Archived Teaching with the Bible Topics  
Activities
 

This web-site is for everyone interested in learning more about the Bible.

In all likelihood, many of you have an established curriculum in your Sunday schools. Our goal is to augment your lessons with additional information.  In February, the Activities section will look at the Gospel of John.  We will not discuss the passion week, leaving that for April.

The entire Activities section is divided into Memory Work, Activities, Discussion Questions, and Assignments. You can go to any of these sections and select what best works for your pupils.  February is a good month to discuss self-esteem, mercy, and healing.

   
 

MEMORY WORK

   
 

Teachers and Parents

It is so important to encourage our little ones as well as ourselves to memorize Bible verses and stories – to become so familiar with the passage or story that its timeless relevance appears to us more and more clearly with every retelling. A major difference was evident between Sunday school pupils required to tell the story versus those who gave nodding recognition to the same story. Last year I asked three third graders to tell the story of Jesus’ birth. They couldn’t. After working with them to learn to tell the story in their own words and share it with family, friends, and our nursery children, they not only could tell the story at Christmas last year, but they remembered it without prompting. We can not overlook the significance of memorizing a verse or story.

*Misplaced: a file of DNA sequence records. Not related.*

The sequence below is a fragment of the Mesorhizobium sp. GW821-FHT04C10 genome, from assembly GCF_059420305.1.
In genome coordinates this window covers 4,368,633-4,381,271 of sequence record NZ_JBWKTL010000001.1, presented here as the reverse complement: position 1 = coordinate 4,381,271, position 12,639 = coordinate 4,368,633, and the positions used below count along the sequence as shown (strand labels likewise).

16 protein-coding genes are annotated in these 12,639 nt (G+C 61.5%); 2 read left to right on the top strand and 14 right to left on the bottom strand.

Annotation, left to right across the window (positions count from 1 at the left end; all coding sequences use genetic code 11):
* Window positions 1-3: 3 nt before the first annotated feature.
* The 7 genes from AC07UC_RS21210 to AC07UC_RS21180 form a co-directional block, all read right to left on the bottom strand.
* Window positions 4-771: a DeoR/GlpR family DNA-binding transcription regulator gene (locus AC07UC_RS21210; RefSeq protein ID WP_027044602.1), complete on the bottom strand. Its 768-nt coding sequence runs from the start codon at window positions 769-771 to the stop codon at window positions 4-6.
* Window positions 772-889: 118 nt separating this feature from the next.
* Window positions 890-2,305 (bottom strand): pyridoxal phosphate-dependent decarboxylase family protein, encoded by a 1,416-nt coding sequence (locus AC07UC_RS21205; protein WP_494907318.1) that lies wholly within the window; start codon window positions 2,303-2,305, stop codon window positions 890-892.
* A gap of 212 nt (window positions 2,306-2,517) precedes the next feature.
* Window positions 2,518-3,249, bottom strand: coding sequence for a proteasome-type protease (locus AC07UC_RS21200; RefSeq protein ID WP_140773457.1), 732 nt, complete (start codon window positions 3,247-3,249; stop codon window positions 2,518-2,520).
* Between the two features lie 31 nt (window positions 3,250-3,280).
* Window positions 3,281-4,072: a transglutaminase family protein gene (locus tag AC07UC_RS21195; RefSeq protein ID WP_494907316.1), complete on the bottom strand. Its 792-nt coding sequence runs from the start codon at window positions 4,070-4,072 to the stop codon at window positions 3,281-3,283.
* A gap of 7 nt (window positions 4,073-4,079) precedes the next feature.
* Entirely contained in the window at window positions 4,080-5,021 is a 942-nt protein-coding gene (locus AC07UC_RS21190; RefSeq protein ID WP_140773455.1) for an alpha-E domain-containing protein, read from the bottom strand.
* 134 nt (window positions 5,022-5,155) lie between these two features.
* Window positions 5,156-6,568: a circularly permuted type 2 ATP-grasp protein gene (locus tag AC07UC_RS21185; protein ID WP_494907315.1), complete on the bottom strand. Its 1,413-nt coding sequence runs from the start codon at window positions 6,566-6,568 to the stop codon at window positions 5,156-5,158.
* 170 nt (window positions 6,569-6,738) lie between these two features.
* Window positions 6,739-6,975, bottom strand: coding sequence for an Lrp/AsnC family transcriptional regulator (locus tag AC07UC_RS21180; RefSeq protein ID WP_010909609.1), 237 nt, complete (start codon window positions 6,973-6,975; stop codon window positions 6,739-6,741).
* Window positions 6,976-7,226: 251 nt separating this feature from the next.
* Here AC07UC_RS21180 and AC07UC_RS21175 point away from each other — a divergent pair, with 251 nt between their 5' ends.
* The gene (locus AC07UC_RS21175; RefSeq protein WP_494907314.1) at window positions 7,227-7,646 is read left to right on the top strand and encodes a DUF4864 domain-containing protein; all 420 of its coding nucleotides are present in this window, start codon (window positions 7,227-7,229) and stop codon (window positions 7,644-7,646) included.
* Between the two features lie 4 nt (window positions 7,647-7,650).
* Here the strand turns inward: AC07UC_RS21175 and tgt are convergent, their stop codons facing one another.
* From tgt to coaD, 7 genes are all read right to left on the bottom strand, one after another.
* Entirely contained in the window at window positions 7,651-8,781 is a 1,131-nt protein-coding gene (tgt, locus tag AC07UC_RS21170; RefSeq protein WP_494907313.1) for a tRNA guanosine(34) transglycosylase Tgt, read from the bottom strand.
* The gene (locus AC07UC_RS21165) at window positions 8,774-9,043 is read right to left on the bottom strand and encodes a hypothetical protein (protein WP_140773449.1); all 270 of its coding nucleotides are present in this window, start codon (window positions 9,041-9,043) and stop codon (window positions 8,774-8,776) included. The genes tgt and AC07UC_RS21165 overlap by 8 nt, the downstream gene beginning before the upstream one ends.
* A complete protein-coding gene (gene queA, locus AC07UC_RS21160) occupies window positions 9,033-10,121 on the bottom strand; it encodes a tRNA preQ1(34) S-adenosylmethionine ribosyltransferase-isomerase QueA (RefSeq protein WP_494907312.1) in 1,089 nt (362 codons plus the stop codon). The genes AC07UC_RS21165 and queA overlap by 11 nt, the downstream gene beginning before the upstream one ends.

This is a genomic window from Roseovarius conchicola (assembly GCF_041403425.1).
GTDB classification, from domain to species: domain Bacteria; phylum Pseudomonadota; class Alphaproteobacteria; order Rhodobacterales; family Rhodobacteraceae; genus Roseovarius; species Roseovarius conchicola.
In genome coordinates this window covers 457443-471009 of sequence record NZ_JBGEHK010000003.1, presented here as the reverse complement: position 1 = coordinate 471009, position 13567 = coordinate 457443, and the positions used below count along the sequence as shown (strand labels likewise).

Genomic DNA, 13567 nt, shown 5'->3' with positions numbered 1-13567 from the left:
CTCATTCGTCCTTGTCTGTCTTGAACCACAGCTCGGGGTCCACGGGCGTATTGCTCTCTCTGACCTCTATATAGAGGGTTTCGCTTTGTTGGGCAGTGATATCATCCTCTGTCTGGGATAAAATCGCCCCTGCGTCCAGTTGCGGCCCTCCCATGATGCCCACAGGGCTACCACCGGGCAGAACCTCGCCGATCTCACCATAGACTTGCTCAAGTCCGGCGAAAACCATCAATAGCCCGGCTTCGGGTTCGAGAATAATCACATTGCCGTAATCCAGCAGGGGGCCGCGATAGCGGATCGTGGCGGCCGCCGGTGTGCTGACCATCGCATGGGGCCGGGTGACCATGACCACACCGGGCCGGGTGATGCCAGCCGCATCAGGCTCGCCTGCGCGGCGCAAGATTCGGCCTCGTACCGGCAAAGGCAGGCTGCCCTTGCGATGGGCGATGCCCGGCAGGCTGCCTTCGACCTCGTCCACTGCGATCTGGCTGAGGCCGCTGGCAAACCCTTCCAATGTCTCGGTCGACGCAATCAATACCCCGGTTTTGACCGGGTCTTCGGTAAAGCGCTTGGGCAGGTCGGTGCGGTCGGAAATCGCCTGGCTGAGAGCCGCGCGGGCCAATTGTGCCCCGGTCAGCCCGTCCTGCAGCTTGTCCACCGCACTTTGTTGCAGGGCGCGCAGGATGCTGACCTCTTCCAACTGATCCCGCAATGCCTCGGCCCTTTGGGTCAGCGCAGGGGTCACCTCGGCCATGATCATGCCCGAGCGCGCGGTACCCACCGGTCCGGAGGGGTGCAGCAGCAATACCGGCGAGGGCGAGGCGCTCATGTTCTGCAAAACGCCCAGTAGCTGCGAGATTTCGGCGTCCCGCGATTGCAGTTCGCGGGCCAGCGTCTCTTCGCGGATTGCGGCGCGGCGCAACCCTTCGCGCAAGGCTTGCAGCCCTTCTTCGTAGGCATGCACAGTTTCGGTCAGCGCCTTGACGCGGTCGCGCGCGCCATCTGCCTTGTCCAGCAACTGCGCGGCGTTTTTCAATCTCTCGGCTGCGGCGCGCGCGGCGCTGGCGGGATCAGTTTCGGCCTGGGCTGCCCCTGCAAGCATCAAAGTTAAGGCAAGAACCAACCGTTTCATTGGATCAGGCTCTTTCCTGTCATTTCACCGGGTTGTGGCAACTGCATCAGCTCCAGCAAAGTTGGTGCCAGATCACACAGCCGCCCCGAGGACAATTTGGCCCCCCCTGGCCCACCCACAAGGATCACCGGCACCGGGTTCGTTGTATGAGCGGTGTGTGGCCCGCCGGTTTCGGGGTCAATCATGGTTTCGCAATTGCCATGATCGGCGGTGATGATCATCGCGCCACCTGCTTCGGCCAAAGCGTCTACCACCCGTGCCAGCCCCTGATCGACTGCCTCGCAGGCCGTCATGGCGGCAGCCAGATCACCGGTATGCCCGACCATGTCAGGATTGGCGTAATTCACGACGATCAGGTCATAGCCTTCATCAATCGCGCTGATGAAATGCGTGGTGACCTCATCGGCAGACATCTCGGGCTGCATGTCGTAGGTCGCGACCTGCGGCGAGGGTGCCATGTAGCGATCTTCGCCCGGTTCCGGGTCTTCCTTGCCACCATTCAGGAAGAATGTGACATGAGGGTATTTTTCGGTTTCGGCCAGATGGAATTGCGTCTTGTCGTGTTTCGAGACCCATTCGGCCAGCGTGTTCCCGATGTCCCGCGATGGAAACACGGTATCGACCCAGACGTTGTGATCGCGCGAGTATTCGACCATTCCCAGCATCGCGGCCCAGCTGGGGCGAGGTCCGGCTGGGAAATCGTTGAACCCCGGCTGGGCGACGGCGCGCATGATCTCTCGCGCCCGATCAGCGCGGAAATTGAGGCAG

Consider sharing with your Sunday school pupils and parents how to help little ones learn the verse and understand the impact of the message on their lives.

  1. Write out or type this week’s Bible verse on a card and place it on a mirror the child uses each day.
  2. Place the verse for the week in his/her lunch box.
  3. Ask the child to recite the verse before or after grace at the dinner meal.
  4. Practice as a family at dinner, going around the table with each one saying a word until the verse is complete.
  5. Put the verse to music. Create your own tune for each Bible verse. Create pictures to help remember the verse.
  6. Write it in a Bible verse notebook as many times as you can.
   
 

Bible Verses